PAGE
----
OK, that might be stretching things just a bit, but so far, 2021 looks awfully similar to 2020 when the game began to enjoy a covid-induced resurgence.
"It's crazy," said Chris Reverie, superintendent at Allentown Municipal Golf Course in Pennsylvania. "I've never seen play like this. A colleague told me it reminds him of golf back in the 1990s."
Increased popularity of a game that had been on a slow and steady decline for most of the past two decades is one good thing that has come out of the pandemic. It also has resulted in some superintendents changing the way they do some things so they can stay ahead of the game - literally.
As the owner of his own management company, Steven Scott has been the superintendent of Persimmon Hills Golf Course in Sharon, Tennessee (shown at right) since 2012. He bought the course last year, and since then 18-hole rounds played there have increased by 40 percent.
Scott mows and rolls five days a week. Before last year, he could start early in the morning on No. 9, because it is the closest hole to the maintenance shop, and work his way around the course without much interference. Now, he drives straight to No. 1 first thing in the morning so he can stay ahead of play.
"I have to be out at least 30 minutes before the shop opens, or they're going to catch up to me pretty quickly," Scott said. "When you're mowing greens, you don't want to get stopped. That makes for a headache all day."
At least Scott is able to mow right now. That is more than Reverie could say in the first few days after Allentown opened.
The course opened Sunday, and has been packed with up to 265 players every day. It also had frost delays every morning, meaning Reverie and his spartan team of four have not been unable to mow since the day before opening day.
"Other than changing cups, moving tees and picking up trash, there has been no time to mow or roll," Reverie said. "Fortunately, we had a couple of nice days right before we opened, so we were able to get out and cut and get things cleaned up."
Even after the frost delays are a thing of the past, Reverie and his team will have their work cut out for them. Tee times will eventually back up to 6:30 a.m., meaning he and his crew might have to hit the course around 3-3:30 a.m. He also hasn't ruled out having someone come in to mow late in the day after the last group tees off.
"I usually start spraying at 3 a.m. Once we're out of this cold stretch, we'll be out there early every day," he said.
"I am trying to come up with a schedule that works for everyone."
In the few days Allentown has been open, it has been so busy that there is up to a 40-minute wait for an open tee on the practice range. Half of the facility's anticipated revenue for the year already is on the books thanks to 15 leagues that play there through the season, and the pro shop has had to adjust its open tee time policy so everyone who wants to play has a chance to do so.
"We are taking tee times only seven days in advance, and we're seeing people log in (to the course web site) at 12:04 in the morning on Saturdays to make tee times for the next weekend," Reverie said. "I know 20 or 30 regulars who haven't been able to get a tee time yet. Some have asked me, 'Hey Chris, is there anything you can do for me?' I can't do anything for them."
Play has been so heavy at Allentown (at right) that the city is considering expanding the parking lot.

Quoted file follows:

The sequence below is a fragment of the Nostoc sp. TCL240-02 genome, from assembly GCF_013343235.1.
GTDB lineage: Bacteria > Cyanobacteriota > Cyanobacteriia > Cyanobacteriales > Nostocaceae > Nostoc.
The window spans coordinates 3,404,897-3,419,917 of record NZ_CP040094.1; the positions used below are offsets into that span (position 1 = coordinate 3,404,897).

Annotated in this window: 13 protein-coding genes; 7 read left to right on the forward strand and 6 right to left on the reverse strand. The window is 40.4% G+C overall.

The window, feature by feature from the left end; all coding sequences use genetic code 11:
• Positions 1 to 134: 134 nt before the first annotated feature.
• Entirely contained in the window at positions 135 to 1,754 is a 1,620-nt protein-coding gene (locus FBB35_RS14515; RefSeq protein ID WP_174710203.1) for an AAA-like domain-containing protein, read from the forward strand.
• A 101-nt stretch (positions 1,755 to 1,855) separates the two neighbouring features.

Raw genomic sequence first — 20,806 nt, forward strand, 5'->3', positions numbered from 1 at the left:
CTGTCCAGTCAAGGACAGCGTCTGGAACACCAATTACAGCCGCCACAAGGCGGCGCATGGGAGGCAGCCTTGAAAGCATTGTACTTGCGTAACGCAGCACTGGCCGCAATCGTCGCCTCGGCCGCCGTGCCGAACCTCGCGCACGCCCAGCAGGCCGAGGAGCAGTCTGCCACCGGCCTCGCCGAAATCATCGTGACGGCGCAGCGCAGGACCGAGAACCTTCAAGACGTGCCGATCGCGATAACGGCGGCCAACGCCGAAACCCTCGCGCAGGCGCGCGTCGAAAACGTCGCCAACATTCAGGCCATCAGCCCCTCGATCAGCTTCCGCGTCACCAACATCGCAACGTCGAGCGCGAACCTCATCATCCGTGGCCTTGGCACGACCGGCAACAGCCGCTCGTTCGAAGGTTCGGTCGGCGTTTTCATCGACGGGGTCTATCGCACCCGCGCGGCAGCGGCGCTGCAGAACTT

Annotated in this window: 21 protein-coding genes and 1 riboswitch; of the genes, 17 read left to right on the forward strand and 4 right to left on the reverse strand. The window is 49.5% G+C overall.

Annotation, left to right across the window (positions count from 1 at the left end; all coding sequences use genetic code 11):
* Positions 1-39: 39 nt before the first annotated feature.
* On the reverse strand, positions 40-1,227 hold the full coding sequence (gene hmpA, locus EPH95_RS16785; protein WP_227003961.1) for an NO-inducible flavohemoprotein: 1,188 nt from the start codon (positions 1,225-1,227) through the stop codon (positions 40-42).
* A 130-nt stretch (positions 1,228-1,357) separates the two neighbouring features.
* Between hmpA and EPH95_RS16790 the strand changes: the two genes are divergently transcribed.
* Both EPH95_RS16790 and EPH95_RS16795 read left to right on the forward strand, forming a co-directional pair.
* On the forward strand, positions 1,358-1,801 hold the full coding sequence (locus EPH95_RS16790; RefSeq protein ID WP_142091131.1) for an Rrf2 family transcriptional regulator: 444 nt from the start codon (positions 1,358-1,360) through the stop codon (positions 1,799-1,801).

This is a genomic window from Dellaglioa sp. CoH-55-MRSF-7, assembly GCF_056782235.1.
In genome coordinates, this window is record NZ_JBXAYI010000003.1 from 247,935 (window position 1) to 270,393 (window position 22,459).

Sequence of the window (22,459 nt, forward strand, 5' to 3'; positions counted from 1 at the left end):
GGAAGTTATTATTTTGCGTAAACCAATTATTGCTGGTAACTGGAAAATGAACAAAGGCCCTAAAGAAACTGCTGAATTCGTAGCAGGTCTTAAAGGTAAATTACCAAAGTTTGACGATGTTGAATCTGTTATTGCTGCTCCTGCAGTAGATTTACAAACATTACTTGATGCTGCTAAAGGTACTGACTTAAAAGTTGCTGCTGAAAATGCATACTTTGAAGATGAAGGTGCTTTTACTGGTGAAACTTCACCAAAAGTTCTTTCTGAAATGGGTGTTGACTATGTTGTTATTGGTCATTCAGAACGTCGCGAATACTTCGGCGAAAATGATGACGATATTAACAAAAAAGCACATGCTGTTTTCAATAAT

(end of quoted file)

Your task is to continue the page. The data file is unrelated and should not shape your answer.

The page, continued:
"Let me just say I've seen some interesting parking the last couple of days," Reverie said. "We're just trying to figure out what will work. I've never seen anything like this.
"We're seeing a whole new dynamic as far as the golfers themselves. It's not just seniors or retirees or young kids. We're picking up people in their late 20s and early 30s. There are a lot more of them out on the course and especially on the driving range. I used to be able to go out there and I knew everybody. Now, I know maybe four or five people. I'm seeing a lot of new club sets."
There are so many newcomers to the game that Reverie adopted a tree management plan during the winter just to help promote pace of play.
"I took out some trees to open up more shots," he said. "The third hole, a par 5, had a choke point. We took some trees out of there, and play through there is much faster now."
Persimmon Hills in rural Sharon, Tennessee is 130 miles from Memphis and 150 from Nashville. Right now, it seems like the center of the golf universe for Scott.
Membership sales are up more than 400 percent, which in rural Tennessee equates to about 37 people. Still, in relative terms that is a lot for a course with an owner operator and a handful of part-time retirees and high school kids that keep everything moving. The course owns 36 carts and wait times for a ride have been up to an hour on weekends.
"It is not just people playing more golf. We are seeing substantially more people than ever before. It's absolutely unreal," Scott said. "This is a small town, so I'm pretty much familiar with our regular golfers. If I don't know their names, I know their faces. Right now, we are busy with people I've never seen before. We're getting people from Kentucky, from all over. And we're getting a lot of locals who have never played before until last year."
The $64,000 question, of course, is how long does it last. The answer is anyone's guess.
"We are seeing the benefit of no travel baseball, soccer or basketball where people are pulled in 100 different directions," Scott said. "Now that things are starting back up, how many will stick with golf? How many are going to watch their grandkids play travel sports in Nashville or Memphis, and how many are going to continue to play golf with their regular group? We definitely have to make hay while the sun is shining."
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